Between the years 1999 and 2010, the researchers used the Standardized Mini Mental State Examination (SMMSE) or the Quick Mild Cognitive Impairment (Qmci) to test the cognitive decline of each patient. This was done on two separate occasions, six months apart.
The patients who were taking ACE inhibitors had slower rates of cognitive decline in the study compared with patients who were not taking the drugs.
The study also revealed that in patients who had been newly prescribed the ACE inhibitors over the six-month period, their brain power improved in comparison with both those already taking them and those not taking them at all.
However, the study authors add that this could be due to the newly prescribed patients having better control over their medication regimen, or due to better blood pressure control or improved blood flow to the brain.
The researchers say:
"This [study] supports the growing body of evidence for the use of ACE inhibitors and other [blood pressure-lowering] agents in the management of dementia.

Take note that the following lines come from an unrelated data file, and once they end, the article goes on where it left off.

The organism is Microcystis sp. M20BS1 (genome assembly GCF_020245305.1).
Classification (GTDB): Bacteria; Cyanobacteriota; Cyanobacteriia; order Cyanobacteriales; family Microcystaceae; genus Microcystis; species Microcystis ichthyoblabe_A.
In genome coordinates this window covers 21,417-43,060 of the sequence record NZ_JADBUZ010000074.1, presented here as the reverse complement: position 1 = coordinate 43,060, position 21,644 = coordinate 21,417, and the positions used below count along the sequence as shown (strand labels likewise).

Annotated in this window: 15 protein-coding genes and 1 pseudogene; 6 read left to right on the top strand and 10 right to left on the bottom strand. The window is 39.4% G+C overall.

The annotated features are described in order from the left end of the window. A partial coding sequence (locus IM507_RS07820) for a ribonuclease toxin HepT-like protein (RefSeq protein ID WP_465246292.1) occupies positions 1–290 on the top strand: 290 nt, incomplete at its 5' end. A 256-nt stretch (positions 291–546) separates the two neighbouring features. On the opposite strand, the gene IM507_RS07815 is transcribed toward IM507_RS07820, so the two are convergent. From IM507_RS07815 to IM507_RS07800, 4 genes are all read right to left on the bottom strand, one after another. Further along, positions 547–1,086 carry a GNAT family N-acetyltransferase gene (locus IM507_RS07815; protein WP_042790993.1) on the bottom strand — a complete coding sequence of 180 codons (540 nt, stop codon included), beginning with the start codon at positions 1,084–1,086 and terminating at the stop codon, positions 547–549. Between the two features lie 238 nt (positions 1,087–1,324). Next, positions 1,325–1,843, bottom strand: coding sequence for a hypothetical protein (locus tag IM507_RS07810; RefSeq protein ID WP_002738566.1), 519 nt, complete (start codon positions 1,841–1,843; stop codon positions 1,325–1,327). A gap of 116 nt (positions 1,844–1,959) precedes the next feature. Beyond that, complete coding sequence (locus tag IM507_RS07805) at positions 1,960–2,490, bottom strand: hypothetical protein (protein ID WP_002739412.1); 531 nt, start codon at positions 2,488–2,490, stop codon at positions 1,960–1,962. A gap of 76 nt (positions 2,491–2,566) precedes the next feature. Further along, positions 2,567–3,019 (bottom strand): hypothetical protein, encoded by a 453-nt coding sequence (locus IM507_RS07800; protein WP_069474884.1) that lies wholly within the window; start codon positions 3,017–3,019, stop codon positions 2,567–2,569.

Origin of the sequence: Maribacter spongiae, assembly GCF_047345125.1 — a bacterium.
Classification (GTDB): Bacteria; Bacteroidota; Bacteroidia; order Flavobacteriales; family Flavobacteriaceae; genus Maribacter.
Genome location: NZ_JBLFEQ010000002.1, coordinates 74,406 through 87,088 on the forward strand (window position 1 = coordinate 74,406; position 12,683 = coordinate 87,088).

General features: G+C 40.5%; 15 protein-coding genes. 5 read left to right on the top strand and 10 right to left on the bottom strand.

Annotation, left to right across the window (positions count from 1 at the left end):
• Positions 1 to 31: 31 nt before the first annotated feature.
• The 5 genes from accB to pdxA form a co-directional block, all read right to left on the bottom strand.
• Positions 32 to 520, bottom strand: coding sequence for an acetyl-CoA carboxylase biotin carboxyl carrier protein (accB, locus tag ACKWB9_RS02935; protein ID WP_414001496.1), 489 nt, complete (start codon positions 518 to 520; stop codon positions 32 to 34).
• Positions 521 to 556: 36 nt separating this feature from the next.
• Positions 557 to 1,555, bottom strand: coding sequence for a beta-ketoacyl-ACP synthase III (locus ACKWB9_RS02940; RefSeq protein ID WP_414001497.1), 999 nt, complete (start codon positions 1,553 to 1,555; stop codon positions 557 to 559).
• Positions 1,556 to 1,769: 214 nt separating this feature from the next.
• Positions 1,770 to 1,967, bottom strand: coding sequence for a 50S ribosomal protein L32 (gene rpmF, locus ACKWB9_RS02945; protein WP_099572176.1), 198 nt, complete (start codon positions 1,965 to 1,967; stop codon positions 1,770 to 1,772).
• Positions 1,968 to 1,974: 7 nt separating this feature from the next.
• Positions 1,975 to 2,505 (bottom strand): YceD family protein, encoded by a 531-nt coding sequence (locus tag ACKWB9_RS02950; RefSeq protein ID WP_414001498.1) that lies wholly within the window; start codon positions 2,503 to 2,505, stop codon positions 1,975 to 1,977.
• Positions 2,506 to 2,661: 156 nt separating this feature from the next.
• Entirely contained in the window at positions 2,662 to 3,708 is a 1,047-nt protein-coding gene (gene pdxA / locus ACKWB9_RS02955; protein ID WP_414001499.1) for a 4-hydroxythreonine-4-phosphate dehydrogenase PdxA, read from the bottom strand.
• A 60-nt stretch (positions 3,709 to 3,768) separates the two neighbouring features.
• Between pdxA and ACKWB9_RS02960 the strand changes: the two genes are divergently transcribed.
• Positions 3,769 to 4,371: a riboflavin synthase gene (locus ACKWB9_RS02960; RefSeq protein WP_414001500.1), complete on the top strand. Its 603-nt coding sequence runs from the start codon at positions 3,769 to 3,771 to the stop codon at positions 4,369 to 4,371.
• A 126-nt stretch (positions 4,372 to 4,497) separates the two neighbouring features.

Although the differences were small and of uncertain clinical significance, if sustained over years, the compounding effects may well have significant clinical benefits."
The researchers warn, however, that previous research has indicated that ACE inhibitors may be harmful in some cases, so if future benefit of the drugs in dementia is proven, it may be limited to certain groups of patient.
The study authors call for further research and a controlled trial to confirm their findings. They say:
"If these data can be reproduced in a randomized trial of sufficient length, incorporating appropriate outcome measures, such as an amyloid positron emission tomography (PET), then these agents are likely to have significant benefits in delaying or even preventing dementia."
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Virus discovery: 'blast' mechanism used to infect host

Researchers have discovered the first "pressure-driven infection mechanism" in a human virus, which blasts infectious DNA into cells with pressure eight times higher than that of a typical car tire.